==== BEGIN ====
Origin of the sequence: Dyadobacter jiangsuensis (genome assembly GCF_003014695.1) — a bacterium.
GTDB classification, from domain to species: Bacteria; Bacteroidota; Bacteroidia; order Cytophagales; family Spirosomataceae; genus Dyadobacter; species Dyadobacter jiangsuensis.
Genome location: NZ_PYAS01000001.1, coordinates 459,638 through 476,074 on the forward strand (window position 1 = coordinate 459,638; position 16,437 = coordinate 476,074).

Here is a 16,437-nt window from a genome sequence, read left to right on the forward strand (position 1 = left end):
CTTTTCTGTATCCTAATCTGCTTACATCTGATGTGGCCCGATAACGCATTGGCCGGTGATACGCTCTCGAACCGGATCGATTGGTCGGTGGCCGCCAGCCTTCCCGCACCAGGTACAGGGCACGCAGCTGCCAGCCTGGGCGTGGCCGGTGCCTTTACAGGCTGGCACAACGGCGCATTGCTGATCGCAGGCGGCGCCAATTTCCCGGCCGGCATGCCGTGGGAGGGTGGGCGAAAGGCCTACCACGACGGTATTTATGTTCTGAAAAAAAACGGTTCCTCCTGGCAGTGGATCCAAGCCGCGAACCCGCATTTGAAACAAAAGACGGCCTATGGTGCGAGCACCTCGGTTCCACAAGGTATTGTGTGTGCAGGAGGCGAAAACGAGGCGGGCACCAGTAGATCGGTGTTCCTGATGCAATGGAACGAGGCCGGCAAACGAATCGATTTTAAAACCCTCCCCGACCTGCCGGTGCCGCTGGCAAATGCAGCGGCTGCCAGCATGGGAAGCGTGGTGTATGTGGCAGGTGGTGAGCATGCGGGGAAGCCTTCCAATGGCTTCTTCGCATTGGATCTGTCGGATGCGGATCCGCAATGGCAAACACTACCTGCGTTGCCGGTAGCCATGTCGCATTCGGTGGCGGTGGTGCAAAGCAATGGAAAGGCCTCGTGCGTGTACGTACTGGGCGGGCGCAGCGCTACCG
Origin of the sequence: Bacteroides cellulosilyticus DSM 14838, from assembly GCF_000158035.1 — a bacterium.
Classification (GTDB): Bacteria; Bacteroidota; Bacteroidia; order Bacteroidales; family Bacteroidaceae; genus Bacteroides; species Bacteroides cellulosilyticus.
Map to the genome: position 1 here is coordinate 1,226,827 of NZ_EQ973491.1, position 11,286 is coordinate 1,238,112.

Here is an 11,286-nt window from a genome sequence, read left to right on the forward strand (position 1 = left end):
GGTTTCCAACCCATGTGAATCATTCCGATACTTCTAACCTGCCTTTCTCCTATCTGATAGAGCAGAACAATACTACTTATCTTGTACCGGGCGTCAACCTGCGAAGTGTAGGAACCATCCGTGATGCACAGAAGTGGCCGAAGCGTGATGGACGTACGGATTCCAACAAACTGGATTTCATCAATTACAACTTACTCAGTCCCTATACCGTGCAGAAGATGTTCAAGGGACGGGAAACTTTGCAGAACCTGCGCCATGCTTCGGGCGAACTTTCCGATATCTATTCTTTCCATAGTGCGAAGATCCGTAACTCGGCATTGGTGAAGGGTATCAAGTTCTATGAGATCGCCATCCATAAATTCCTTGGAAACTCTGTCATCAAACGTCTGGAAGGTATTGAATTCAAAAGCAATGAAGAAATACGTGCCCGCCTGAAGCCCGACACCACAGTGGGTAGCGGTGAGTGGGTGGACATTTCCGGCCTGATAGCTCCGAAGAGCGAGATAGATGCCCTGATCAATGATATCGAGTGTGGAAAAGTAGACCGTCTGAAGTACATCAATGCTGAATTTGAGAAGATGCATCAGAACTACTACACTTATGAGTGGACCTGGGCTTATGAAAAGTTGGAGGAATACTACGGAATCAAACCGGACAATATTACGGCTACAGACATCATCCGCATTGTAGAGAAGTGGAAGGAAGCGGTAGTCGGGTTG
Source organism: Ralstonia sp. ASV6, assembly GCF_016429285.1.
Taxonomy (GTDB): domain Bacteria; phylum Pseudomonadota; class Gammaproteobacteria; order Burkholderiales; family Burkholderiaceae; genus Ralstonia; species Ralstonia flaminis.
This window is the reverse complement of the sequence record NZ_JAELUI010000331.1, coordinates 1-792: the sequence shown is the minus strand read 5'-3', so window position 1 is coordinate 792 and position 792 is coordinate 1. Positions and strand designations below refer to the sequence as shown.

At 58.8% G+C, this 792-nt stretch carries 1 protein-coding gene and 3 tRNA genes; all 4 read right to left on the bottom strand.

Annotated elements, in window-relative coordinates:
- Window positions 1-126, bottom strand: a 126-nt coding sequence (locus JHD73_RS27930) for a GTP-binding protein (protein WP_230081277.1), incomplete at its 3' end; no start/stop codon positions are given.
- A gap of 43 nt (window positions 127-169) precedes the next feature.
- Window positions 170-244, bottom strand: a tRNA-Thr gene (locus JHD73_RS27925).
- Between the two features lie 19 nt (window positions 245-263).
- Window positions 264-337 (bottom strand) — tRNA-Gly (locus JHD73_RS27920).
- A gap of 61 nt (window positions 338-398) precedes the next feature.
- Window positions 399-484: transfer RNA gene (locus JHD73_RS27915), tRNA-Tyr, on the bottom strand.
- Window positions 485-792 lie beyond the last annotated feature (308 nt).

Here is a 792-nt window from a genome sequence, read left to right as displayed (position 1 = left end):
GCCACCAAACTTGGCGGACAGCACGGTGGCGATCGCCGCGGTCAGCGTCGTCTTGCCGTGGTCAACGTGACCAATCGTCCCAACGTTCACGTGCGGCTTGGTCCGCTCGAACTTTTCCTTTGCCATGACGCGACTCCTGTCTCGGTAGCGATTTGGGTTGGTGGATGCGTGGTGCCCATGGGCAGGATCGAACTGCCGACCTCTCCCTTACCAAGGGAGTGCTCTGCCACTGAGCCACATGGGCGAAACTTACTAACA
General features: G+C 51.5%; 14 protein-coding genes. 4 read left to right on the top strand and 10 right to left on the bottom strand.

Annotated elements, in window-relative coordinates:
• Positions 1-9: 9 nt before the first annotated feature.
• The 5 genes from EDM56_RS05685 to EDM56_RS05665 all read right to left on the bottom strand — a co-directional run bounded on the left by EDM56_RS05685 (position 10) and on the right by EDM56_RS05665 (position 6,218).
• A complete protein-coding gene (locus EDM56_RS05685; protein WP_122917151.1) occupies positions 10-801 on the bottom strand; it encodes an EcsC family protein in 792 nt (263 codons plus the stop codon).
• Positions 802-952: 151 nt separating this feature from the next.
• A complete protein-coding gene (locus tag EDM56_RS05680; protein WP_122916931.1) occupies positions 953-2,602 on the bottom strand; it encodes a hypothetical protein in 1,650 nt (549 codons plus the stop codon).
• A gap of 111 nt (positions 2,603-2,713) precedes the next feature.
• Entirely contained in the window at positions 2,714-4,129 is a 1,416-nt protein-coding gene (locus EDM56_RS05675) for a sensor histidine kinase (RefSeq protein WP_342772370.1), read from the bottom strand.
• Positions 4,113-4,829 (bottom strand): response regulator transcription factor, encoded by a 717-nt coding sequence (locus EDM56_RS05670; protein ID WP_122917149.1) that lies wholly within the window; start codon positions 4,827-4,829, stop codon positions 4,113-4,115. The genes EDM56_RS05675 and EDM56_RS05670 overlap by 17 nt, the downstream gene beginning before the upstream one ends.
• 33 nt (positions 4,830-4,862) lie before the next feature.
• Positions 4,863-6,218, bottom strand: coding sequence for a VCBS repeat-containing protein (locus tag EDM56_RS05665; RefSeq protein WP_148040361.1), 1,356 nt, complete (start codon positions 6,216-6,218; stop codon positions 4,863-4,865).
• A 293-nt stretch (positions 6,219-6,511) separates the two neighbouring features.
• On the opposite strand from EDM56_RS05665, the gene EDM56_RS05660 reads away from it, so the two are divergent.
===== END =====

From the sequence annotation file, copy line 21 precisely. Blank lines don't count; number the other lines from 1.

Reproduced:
- A gap of 61 nt (window positions 338-398) precedes the next feature.